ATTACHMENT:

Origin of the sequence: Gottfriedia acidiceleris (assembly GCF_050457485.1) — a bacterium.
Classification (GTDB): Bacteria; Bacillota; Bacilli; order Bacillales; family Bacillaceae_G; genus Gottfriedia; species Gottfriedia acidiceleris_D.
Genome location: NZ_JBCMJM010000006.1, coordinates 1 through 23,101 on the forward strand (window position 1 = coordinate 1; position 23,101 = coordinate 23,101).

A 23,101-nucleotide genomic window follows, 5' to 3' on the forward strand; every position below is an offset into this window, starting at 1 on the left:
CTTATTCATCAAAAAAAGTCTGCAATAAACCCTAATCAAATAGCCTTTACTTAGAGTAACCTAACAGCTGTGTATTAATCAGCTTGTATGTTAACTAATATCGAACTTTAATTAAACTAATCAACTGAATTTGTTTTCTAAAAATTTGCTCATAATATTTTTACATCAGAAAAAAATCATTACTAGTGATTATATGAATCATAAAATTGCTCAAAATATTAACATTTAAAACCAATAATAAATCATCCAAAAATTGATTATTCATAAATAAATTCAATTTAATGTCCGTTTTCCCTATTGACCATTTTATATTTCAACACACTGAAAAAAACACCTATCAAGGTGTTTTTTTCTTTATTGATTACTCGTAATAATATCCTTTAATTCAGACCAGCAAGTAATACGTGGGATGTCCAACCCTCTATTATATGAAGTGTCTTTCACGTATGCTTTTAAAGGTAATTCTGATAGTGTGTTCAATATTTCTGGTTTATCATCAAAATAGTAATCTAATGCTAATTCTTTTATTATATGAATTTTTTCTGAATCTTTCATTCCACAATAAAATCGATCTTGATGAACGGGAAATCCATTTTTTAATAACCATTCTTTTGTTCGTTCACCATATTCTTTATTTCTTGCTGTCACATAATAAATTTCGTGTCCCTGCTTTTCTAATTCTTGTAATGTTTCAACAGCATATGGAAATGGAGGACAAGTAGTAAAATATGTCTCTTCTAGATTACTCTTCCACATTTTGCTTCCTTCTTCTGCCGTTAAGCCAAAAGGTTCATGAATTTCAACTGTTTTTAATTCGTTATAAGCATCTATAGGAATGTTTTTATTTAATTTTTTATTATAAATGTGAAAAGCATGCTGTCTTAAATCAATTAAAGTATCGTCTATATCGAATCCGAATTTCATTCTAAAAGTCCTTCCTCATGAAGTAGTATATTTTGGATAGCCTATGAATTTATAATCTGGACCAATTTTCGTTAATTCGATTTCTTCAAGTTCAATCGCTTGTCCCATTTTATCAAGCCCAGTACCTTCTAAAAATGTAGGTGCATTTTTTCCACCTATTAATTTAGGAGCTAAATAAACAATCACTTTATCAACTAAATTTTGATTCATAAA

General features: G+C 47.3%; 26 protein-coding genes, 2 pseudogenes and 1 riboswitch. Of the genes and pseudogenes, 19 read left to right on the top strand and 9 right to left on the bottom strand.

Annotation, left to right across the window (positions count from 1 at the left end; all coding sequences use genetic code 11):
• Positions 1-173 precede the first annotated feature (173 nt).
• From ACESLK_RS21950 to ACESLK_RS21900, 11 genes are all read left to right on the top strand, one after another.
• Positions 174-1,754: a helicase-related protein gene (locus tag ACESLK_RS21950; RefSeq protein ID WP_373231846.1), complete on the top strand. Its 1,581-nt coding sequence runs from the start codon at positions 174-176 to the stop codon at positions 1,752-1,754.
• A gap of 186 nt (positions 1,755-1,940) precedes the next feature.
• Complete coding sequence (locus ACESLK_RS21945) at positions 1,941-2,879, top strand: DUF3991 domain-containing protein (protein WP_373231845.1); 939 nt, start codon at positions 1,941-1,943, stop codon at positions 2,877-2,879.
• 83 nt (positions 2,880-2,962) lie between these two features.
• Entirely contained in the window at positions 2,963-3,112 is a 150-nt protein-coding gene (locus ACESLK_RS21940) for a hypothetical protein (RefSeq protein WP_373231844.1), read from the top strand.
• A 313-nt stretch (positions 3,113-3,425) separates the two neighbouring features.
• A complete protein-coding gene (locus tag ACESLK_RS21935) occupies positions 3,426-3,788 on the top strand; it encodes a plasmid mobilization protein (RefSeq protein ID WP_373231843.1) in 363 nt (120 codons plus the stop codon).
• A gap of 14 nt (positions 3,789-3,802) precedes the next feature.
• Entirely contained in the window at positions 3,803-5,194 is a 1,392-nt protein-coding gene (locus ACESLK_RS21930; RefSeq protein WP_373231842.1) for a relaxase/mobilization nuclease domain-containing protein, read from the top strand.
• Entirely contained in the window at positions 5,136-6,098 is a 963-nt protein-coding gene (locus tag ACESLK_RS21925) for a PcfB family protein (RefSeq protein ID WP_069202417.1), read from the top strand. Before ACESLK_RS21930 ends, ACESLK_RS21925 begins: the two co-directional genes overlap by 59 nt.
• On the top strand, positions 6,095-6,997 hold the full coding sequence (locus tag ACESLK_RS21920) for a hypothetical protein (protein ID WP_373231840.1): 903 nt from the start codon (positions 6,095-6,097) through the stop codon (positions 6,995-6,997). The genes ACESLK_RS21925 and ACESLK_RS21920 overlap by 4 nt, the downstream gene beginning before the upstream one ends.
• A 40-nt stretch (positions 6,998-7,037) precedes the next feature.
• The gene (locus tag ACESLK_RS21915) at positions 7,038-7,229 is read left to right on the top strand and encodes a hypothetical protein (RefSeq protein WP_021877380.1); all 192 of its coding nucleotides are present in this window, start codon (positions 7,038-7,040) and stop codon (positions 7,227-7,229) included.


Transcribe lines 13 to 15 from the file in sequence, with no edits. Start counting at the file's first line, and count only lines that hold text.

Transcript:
• 83 nt (positions 2,880-2,962) lie between these two features.
• Entirely contained in the window at positions 2,963-3,112 is a 150-nt protein-coding gene (locus ACESLK_RS21940) for a hypothetical protein (RefSeq protein WP_373231844.1), read from the top strand.
• A 313-nt stretch (positions 3,113-3,425) separates the two neighbouring features.